The three-story, 180-by-242-foot (55 by 74 m) building was opened on May 27, 1897, containing offices for the several tenant trolley companies and waiting rooms that were decorated with red oak wainscot panelling, ornate iron stair railings, and stuccoed ceilings. The exterior was designed in the Romanesque Revival style.[10] Its tower, which reached a height of 140 feet (43 m), contained an elevator that shuttled passengers between the terminals.[2] Many of the building's decorations reflect its original function. The pediment facing M Street reads "Capital Traction Company" and contains three decorative flywheels.[11]

The M Street-facing first floor served the Washington and Georgetown Railroad. The second and third floors were connected with steel trestles to allow for trolleys coming across the Potomac River from Rosslyn, which served Washington, Arlington, Falls Church, and were projected to serve the Great Falls and Old Dominion Railroad. The roof, which was level with Prospect Street, was used by the Metropolitan Railroad and had a covered walkway for passengers to get from the elevator to Prospect street.[2]

The station operated as Washington's only cable car trolley terminal for less than a year.[2] Almost immediately after opening, the Car Barn was converted to operate the new electric streetcars.[11] The Virginia lines never made use of the terminal and the Metropolitan Railroad did not use the station to the extent intended. It intended to place storage tracks on the roof of the building, but never did.[2]


Black and white photograph of the Car Barn prior to its re-design in 1911
Black and white photograph of the interior of the Car Barn during re-construction
The original façade (left) and interior (right) were extensively modified in 1911.

Although regarded as well-designed before 1900, the Car Barn thereafter began a period of deterioration and neglect lasting for 50 years.[2] The first stage of the transition from a trolley station to an office building was carried out between 1906 and 1908, when portions of the second floor were converted into office space. The electrification of streetcars necessitated a large-scale re-design of the Barn, which began in 1910. To accommodate the larger cars, the entrances to the building were extended and a new elevator was installed to lift streetcars to the roof.[12] This transition required a near complete reconstruction of the building. The steel support beams were replaced and the entire façade was changed to extend toward M Street and increase its height to allow more office space. These modifications were complete in 1911.[13]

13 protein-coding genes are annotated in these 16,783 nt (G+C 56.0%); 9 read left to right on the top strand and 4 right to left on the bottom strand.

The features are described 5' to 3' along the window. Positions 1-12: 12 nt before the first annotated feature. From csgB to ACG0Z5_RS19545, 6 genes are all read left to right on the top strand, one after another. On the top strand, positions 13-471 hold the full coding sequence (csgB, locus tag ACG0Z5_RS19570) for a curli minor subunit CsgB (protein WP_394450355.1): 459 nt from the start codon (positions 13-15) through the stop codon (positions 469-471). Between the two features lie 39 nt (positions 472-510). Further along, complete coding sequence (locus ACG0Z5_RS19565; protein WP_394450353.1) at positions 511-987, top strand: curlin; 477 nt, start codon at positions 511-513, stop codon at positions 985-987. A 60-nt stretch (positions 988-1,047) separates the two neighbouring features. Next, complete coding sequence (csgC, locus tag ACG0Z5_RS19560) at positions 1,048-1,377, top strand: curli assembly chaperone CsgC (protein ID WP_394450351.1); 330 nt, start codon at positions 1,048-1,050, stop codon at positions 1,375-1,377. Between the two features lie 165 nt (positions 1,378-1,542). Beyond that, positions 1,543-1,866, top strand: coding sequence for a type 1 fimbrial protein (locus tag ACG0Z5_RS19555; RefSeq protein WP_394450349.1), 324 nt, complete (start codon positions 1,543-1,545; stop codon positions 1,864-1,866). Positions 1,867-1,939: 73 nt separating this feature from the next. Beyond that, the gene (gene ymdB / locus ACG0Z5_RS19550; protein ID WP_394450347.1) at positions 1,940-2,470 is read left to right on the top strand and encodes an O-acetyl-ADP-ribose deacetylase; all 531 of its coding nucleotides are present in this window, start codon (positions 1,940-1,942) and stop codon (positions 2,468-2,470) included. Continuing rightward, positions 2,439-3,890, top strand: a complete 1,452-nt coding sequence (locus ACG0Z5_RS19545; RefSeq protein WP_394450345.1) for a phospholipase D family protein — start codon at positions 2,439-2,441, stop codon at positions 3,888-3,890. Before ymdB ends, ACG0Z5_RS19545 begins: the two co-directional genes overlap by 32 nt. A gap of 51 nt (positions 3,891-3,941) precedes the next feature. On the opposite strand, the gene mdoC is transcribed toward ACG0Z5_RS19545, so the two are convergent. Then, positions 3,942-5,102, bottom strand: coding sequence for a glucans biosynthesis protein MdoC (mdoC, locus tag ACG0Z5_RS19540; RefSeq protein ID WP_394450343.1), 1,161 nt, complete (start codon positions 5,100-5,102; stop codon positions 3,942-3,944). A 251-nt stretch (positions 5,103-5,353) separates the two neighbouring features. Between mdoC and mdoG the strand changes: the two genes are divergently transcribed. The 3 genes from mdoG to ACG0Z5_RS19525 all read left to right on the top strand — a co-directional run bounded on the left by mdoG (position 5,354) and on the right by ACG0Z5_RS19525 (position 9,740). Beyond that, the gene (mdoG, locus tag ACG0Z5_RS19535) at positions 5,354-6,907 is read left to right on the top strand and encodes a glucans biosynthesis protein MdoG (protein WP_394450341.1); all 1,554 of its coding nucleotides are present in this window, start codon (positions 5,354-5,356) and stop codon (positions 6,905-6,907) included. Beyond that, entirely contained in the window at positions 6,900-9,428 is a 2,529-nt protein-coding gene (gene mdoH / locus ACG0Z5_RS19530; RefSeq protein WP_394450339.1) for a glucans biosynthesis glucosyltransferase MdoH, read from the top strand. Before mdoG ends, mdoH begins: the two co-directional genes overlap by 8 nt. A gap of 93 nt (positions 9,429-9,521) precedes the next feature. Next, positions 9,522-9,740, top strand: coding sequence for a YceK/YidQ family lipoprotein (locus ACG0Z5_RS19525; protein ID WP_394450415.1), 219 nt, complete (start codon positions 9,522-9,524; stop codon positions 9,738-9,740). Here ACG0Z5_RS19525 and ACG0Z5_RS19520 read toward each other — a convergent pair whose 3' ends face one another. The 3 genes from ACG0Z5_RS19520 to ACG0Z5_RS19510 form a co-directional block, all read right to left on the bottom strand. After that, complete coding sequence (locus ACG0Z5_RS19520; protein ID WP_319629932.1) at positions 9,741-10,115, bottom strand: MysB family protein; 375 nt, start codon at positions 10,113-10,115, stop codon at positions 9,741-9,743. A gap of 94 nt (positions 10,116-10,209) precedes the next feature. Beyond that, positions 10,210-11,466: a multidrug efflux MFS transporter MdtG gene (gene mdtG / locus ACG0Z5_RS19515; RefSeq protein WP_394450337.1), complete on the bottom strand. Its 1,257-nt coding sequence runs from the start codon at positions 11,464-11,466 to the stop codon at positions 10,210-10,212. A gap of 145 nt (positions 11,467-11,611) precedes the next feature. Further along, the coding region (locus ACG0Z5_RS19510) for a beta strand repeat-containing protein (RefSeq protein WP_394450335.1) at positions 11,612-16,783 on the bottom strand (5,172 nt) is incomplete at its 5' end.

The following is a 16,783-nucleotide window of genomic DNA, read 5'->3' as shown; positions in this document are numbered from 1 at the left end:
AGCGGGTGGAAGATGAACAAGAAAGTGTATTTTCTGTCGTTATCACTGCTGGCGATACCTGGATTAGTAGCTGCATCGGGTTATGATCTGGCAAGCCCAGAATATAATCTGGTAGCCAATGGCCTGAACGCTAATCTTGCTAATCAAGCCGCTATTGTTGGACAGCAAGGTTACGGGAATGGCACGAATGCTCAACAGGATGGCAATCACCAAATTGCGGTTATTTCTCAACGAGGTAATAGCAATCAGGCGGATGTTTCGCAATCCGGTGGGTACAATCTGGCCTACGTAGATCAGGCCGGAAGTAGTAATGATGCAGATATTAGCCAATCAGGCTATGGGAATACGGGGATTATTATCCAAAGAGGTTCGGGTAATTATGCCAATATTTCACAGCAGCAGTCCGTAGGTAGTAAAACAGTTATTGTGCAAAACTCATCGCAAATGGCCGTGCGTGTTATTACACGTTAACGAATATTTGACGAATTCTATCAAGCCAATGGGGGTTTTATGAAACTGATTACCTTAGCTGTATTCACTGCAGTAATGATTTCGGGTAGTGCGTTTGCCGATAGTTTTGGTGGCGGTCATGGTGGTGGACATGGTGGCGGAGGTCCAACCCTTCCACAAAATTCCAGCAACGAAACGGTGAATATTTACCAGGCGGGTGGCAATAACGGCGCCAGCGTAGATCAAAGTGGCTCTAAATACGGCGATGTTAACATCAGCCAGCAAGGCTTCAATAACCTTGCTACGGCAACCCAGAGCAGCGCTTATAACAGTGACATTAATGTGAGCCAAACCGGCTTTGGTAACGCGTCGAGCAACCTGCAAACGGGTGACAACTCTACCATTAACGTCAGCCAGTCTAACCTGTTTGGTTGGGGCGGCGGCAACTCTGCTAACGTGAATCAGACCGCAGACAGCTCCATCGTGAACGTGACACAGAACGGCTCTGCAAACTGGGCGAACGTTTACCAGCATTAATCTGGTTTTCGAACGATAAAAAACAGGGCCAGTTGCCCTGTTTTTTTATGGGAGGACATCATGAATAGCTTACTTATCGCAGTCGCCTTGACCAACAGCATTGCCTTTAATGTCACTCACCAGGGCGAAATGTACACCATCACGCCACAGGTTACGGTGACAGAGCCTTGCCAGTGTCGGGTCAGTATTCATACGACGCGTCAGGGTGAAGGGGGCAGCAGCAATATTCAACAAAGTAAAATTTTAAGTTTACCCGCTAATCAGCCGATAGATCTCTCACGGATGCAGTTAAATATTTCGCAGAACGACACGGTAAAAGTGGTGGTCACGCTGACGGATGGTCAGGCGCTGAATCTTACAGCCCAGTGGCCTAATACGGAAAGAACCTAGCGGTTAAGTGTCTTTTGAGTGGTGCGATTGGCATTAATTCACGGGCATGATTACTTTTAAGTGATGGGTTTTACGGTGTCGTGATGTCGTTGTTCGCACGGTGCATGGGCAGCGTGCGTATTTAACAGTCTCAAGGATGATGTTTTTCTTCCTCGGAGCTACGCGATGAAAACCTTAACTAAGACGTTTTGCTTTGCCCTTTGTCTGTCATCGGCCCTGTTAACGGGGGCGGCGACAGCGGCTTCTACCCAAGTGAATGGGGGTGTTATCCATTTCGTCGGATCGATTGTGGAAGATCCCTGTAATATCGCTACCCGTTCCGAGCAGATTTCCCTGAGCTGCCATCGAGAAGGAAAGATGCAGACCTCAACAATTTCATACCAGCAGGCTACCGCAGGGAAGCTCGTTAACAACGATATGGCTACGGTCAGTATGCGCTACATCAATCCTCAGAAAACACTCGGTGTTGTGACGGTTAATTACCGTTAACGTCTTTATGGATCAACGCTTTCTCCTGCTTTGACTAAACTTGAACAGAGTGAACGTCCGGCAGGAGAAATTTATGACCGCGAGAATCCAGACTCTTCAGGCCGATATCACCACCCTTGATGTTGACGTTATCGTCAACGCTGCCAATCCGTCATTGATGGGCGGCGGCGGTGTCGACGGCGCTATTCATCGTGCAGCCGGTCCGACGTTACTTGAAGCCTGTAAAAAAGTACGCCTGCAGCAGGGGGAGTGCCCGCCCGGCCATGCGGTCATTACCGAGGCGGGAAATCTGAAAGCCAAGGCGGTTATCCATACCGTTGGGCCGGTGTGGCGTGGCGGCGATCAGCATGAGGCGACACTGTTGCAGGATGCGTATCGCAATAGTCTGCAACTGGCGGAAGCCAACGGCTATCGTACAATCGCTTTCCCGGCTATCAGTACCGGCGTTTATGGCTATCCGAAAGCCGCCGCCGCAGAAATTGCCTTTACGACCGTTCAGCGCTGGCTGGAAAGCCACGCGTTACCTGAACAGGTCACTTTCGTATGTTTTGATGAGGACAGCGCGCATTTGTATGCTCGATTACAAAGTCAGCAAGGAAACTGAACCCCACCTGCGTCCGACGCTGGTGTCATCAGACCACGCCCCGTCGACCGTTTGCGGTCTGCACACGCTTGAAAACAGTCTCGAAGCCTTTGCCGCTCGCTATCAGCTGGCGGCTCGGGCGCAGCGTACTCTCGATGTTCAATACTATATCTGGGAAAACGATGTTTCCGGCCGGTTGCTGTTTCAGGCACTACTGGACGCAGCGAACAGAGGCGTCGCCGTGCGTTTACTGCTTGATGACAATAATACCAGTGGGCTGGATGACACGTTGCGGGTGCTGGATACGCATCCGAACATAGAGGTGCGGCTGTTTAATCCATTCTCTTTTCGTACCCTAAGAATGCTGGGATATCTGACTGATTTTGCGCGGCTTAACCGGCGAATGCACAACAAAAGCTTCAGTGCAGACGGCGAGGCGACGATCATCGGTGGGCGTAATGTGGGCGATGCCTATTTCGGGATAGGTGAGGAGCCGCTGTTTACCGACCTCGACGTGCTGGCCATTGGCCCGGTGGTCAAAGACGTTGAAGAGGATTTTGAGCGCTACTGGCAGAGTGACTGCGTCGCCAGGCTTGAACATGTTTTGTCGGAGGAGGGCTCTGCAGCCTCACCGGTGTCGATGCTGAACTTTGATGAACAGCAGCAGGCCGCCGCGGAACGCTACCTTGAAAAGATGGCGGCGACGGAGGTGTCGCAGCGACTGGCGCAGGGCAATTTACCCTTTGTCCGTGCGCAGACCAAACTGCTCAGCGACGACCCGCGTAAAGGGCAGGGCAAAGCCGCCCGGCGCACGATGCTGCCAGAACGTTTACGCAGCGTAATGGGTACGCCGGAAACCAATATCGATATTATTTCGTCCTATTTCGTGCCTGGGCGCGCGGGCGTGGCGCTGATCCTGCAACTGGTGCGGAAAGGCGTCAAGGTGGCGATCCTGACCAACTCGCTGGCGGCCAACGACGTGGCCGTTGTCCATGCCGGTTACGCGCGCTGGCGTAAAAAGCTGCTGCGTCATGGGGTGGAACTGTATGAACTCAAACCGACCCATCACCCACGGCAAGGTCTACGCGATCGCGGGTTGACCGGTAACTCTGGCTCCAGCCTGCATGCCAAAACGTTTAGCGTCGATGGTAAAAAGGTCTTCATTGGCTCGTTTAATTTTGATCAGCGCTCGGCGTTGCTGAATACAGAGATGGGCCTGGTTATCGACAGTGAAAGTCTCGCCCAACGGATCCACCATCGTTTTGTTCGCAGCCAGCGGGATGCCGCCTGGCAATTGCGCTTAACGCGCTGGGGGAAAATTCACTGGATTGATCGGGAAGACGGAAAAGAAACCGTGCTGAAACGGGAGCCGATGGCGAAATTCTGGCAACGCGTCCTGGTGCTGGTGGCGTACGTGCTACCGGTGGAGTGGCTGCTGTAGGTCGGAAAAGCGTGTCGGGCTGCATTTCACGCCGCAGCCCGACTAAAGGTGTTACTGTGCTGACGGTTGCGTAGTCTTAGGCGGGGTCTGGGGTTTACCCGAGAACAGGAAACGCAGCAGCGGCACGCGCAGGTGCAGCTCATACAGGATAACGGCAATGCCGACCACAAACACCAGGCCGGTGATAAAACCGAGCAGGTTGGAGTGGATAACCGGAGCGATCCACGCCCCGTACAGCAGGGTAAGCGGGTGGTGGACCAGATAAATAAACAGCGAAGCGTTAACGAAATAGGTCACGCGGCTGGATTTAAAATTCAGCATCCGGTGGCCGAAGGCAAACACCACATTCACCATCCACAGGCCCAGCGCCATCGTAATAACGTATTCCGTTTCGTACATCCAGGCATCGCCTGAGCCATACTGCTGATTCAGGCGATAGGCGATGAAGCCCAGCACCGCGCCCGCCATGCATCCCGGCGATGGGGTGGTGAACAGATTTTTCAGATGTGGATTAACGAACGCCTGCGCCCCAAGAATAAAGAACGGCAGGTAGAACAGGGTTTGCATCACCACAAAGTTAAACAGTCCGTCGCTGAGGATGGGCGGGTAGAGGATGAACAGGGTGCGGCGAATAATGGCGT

Further conversions of track space to office space occurred between 1921 and 1922. Extensive remodeling occurred again in 1933 with the designation of the Car Barn as the headquarters of the new Capital Transit Company, as a result of the merger between the Capital Traction Company and the Washington Railway and Electric Company, which increased the number of office workers at the building. These changes involved the removal of the roof in the center of the building, the creation of a lightwell on the third floor, the conversion of the third floor into office space, and the removal of the covered passageway on the roof.[13]

Later uses

Black and white photograph of the wall and entrance of the Car Barn on Prospect Street
Prospect Street entrance seen in 1966

The last streetcar operations at the Car Barn ended with the closure of the RoslynBenning Line on April 30, 1949. The building continued to store streetcars until May 1950. Toward the end of 1952, the first floor was converted into office space.[13]

When the Capital Transit Company merged with its competitors, the building came under the ownership of its new corporate successor, the DC Transit System, in 1956. By then, the building had fallen into such a state of disrepair that the company deliberated over whether to demolish it entirely. Seeking to preserve the historic structure, it elected to redevelop it.[2] The building underwent considerable interior renovations between 1957 and 1960, which were intended to turn the structure entirely into an office building. This involved lowering the ceilings, which were previously designed to accommodate the height of the streetcars.[13] The building was included in the Historic American Buildings Survey in 1967.[14]

By 1963,[15] the Car Barn was home to the International Police Academy, operated by the Central Intelligence Agency (though officially part of the Agency for International Development) that trained Latin American police forces; members of these forces met at the Car Barn until the program was shut down in 1975.[16]